This is because once a person figures out what they are and cease to feed into their sense of superiority and self-importance, they will drop them and move on.
They will also keep you away from people in their life because they don’t want you to learn the truth about what a horrible person they are.
They Never Apologize
Again, narcissists refuse to take responsibility for anything, even if they hurt you or do you wrong.
They will deflect guilt and make it your fault instead.
They will also never try to compromise with you because they are always “right,” so arguing with one ends up being angering and frustrating.
They Lose Their Minds If You Try to End the Relationship
If you aren’t discarded by the narcissist and try to leave the relationship, the narcissist will go into panic mode because they want to keep you where they worked so hard to put you.
They may love bomb you, make false apologies, and make false promises. If this doesn’t work, they will turn against you and blame you for everything.
Narcissistic Abuse: What Do They Do?
Narcissistic abuse is a form of emotional abuse caused by narcissistic behaviors such as belittling, invalidating, and manipulation.
The symptoms are similar to those of PTSD (post-traumatic stress disorder) and can include emotional triggers, detachment, isolation, flashbacks, and avoidance.
Here are some of the narcissistic traits involve in narcissistic abuse syndrome:
The Love-Abuse Relationship Cycle
Narcissists are cunning and they know how to manipulate people and slowly trap them in a relationship. They use a specific cycle in order to achieve this:
- Idealization: The narcissist compliments you and gives you lots of positive attention. This gets you “hooked” on the good feelings and continue to seek them.
- Devaluation: This is when the narcissist will start to manipulate you by distorting facts, socially isolating you, and treating you in ways to lower your self-esteem.
- Love-Bombing: Even while the narcissist is treating you like crap, they will periodically show you love and affection to confuse you so you don’t recognize that you are being abused.
- Discard: When you no longer serve the narcissist’s purpose, they will leave you.
Gaslighting is a power-gaining tactic used by narcissists to control their victims by forcing them to question their own realities, perceptions, and memories.
They lie, deny, and accuse in order to convince you that something didn’t happen (when you know it did). They then use love and flattery to confuse and guilt you so you come to accept what they say as truth.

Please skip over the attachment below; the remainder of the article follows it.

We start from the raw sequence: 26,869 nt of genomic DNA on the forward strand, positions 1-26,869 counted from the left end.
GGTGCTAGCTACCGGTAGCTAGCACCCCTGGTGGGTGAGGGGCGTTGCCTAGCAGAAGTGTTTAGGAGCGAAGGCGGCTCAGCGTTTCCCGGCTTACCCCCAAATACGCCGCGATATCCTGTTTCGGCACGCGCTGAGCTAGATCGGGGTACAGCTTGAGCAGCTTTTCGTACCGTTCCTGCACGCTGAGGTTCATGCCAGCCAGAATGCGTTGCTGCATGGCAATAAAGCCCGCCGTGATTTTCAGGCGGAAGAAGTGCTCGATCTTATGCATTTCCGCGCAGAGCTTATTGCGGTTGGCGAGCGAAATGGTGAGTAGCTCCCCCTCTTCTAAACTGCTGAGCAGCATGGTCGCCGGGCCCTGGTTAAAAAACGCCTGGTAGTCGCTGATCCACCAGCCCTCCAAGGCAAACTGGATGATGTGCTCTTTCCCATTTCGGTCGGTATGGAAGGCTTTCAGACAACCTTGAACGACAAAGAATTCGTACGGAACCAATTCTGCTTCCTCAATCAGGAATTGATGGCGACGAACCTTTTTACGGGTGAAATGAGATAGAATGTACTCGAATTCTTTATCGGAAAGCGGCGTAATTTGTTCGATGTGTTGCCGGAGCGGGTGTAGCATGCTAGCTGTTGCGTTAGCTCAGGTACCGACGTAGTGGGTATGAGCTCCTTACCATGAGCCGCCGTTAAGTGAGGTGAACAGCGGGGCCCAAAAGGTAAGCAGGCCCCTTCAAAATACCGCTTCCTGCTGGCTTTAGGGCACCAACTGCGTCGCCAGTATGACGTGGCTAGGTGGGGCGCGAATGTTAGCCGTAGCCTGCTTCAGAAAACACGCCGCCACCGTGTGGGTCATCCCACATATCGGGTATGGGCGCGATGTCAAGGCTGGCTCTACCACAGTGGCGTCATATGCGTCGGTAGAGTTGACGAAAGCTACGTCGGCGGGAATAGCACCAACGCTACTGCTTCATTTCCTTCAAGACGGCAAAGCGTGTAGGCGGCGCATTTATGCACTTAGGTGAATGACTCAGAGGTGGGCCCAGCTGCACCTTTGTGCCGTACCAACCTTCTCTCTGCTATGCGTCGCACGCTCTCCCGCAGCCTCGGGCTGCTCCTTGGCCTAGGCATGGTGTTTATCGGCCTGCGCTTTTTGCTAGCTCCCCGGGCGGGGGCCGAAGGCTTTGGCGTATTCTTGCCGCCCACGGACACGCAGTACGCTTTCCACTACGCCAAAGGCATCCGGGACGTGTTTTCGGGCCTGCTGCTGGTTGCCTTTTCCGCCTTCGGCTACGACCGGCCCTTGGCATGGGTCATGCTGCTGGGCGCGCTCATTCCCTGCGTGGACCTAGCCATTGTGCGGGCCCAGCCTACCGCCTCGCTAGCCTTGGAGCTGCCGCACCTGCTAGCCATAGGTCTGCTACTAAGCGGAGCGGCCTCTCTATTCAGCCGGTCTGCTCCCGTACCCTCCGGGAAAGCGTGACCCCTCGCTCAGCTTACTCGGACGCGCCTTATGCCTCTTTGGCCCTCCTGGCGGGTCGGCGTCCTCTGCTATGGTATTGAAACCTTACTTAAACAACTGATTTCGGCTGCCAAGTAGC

To give you a simplified example, say you are eating with the narcissist and they steal a fry off your plate. When you say, “Hey! You took my fry!” they respond with, “No I didn’t. You’re seeing things!”
Gaslighting involves doing this throughout the relationship so that you become dependent on the narcissist to know what is true and what isn’t. It happens slowly and deliberately so that you don’t even realize what’s going on.
Narcissists do not care about the feelings of others and will belittle or demean your emotions in order to trivialize and invalidate them. They’ll accuse you of being too sensitive or overreacting when you bring up how they have hurt your feelings.
The narcissist does this for three reasons:
First, they brush off your emotions so they don’t have to take any responsibility. Second, your feelings will never be as important as theirs. Third, they want to confuse you so that you eventually stop believing that you are being mistreated.
Love-bombing usually happens early on in the relationship during the idealization stage, where they make you feel like the luckiest person in the world by laying on the charm.
During the relationship, they may love-bomb you following an argument in order to placate you, displace their responsibility, and maintain their control over you.
Our brains get addicted to good feelings, so the narcissist uses love-bombing to give you that “happy high” in hopes that you will stick around in case it happens again.
Hoovering is a form of emotional abuse used by the narcissist when they feel that you are pulling away or even after you have left the relationship. It’s their attempt to draw you back in so they can repeat the cycle of abuse.
When a narcissist tries to hoover you, they will usually act as if nothing happened. Because they won’t admit to any wrongdoing, they will sweep the situation under the rug and try to continue business as usual.
They may apologize and try to convince you that they have “changed.” However, narcissists do what works for them at the expense of other people so their apologies are pure performance.
Narcissists may proclaim to love you deeply and dredge up all of the “good” times you had together. They may tell you that you are the only one for them to make you feel special.